Holiday music is always good

Caitlynn Hauw, Final Focus Editor

Art by Katie Lew.

After thoughtful consideration of the many criticisms and qualms filling my ‘tis the season to be quiet’ box, I’ve ultimately decided you’re all wrong. I believe I’m not only completely justified in listening to Christmas music before Thanksgiving, but also in encouraging non-believers to board the Polar Express with me and do the same. 

To get into the spirit for this article, I knew I had to do my due diligence to prepare for any objections naysayers would likely flood me with. This weekend, for example, I plopped my fruit cake on the couch and intently watched Hallmark’s Countdown to Christmas and its Lifetime counterpart, It’s a Wonderful Lifetime

As this journalistic research underscores, I gobble up any opportunity to indulge in Christmas early. For instance, when gingerbread people first graced the menu at Peet’s Coffee this year, I immediately bought one to share and smiled when my study buddy bit off its head, inhaling the cookie’s holiday goodness. 

A thought hit me soon after—with the impact and force of the reindeer who had hit grandma. This season has clearly embedded itself into my psyche. So much so that even as I lay alternating from a state of sleep to consciousness, the subliminal messages from A Christmas Treasure; Gingerbread Miracle; and You, Me & The Christmas Trees have caused me to murmur the movies’ lines in my sleep.

Naturally, Spotify was next on Father Christmas’ hit list, and thus, my holiday playlist, “36 Days Until Mariah Visits,” which I diligently update daily, was created. It makes the wait more bearable as I check off every holiday that isn’t Christmas. 

As much as I love them, the Thanksgiving turkeys always seem dry, the Halloween candy that shoots straight from the factory into my mouth causes indigestion, and Cupid’s arrows on Valentine’s Day always fly right over my head. 

In contrast, only the good shines during the happiest of holidays, and because I can’t indulge in each merry tradition this early, I associate the music with peppermint hot chocolate, the fresh scent of pine each morning, and warm scarves and long coats holding me tight.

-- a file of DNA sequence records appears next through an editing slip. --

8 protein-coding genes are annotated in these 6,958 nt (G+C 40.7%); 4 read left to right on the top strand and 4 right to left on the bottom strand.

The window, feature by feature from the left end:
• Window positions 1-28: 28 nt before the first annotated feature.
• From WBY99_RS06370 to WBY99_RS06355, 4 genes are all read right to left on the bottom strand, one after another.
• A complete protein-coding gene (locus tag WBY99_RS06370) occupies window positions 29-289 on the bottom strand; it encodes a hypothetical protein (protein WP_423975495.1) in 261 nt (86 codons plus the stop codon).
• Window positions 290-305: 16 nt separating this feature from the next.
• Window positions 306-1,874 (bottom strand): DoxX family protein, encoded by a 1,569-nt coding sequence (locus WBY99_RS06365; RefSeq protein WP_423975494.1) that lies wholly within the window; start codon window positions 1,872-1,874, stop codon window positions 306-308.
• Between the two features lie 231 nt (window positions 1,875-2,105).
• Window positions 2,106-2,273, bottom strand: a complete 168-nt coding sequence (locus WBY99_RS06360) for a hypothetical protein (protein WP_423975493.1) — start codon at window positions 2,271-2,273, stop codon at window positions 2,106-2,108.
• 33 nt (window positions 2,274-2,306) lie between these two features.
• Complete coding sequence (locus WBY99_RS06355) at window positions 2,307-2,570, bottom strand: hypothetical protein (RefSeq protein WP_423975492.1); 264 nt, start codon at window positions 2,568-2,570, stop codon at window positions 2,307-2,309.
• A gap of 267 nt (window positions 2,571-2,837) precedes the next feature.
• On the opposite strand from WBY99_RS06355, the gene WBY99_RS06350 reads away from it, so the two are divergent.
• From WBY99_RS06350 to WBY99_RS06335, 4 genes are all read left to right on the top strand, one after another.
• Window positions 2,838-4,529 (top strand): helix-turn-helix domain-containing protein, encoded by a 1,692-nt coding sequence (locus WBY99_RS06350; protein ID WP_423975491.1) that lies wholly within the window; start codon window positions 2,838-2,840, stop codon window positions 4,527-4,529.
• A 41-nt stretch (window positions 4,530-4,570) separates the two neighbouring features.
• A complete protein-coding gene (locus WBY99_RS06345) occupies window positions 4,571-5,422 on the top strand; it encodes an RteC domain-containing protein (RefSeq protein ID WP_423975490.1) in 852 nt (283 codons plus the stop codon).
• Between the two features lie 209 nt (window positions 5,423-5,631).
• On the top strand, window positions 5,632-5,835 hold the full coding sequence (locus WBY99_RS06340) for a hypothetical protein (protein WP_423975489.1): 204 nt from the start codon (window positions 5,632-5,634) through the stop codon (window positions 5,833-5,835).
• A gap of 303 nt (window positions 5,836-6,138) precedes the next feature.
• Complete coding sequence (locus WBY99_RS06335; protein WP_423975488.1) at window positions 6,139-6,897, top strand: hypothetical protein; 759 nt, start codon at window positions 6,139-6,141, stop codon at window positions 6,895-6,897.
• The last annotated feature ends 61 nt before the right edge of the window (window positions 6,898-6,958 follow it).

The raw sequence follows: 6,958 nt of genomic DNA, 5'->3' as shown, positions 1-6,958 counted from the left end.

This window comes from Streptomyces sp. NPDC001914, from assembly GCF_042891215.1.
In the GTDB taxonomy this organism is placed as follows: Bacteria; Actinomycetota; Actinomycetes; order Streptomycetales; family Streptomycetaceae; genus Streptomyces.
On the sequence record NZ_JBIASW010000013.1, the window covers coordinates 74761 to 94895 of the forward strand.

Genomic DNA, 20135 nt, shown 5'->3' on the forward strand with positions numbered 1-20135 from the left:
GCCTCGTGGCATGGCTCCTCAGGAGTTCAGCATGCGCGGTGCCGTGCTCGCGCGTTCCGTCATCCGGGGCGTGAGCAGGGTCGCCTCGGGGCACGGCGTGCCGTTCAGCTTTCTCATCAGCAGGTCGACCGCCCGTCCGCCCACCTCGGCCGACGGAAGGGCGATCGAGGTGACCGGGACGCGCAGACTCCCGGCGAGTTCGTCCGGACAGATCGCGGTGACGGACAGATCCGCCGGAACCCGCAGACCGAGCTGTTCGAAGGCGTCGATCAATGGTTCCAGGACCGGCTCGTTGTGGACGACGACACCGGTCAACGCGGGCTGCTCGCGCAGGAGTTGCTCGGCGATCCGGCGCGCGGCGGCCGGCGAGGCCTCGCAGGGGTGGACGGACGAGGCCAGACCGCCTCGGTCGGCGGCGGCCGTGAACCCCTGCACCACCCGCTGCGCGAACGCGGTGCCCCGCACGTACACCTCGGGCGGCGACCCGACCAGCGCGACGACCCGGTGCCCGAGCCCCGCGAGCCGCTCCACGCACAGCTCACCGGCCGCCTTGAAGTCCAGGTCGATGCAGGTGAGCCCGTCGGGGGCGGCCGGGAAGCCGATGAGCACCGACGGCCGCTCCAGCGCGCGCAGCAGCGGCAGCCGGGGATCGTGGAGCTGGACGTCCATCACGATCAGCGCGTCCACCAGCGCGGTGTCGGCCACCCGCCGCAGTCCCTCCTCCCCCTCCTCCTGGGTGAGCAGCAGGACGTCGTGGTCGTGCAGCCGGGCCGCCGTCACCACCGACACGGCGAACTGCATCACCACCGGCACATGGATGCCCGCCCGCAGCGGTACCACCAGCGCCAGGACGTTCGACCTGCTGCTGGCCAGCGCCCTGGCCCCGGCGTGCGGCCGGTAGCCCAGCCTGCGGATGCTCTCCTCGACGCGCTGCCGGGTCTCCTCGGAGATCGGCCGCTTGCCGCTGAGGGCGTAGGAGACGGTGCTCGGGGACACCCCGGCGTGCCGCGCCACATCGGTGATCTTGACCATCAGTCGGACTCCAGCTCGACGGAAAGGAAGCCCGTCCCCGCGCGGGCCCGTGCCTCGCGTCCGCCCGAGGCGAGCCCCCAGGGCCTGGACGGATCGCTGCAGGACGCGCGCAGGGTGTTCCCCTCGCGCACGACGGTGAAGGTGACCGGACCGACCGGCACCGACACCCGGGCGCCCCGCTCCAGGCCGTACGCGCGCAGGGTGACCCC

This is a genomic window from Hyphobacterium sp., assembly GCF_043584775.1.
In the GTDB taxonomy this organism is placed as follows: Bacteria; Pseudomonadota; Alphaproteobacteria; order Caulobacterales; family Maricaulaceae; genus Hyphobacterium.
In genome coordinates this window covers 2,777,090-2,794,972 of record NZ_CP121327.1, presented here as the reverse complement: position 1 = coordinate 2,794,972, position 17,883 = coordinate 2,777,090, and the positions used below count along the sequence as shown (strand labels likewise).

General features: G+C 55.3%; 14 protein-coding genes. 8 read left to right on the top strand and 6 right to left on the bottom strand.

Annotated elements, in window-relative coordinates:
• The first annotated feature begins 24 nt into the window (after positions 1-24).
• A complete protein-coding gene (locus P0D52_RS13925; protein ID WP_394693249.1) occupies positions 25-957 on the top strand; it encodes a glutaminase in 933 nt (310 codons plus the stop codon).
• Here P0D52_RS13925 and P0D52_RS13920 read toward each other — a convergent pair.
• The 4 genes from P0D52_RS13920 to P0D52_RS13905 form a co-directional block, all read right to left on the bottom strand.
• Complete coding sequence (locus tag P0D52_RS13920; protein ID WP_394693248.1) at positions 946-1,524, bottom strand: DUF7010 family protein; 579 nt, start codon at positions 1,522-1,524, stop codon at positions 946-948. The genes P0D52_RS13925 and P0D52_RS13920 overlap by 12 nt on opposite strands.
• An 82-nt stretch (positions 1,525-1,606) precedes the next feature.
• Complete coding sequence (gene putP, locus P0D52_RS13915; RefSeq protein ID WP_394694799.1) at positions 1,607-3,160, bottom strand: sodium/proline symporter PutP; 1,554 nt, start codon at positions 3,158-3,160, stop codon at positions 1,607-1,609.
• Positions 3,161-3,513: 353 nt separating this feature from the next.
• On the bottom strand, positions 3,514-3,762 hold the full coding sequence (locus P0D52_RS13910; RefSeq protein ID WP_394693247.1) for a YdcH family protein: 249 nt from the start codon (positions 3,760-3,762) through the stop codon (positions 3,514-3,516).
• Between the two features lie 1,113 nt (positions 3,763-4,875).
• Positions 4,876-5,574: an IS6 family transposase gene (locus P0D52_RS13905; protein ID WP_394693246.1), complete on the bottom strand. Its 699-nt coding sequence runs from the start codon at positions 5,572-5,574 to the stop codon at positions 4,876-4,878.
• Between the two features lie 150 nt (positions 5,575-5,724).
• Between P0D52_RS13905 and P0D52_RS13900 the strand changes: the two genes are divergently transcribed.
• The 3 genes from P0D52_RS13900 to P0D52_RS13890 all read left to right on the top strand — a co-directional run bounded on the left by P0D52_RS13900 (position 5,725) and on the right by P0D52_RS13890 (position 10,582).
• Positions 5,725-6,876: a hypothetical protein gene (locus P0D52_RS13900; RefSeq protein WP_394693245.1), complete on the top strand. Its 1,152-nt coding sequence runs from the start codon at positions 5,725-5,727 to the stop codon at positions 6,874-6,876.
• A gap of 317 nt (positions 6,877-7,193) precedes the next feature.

As much as I love the tests, quizzes, sleep deprivation, and anxiety of school, I’ve been looking forward to my next extended break since the day I made this playlist during my last one—summer.

Every student knows you need one week to settle into your break, and the other week to enjoy it. For me, it takes one week for my whole family, once again crammed under one roof, to not roll our eyes at one another anytime one of us even dares to sneeze funny.

The second week, on the other hand, is bittersweet. My sisters and I are huddled in one tight room as we play Minecraft on our phones and believe we can teach our oldest sister to play for the fourth year in a row. As we watch her walk right off the edge of a block to her death into the abyss during SkyWars, our laughter and our shrieks of shock are almost as loud as Mariah Carey’s whistle notes.

When it ends, it feels as if my family leaves as quickly as they came. I once again have to adjust to the lack of laughter and chatter downstairs as I fall asleep. 

Thus, I listen to Christmas music to not just fill the silence but to remind me that Christmas is filled with so many guarantees of joy and a single maybe. Maybe this year, Justin Beiber will finally kiss me under the mistletoe.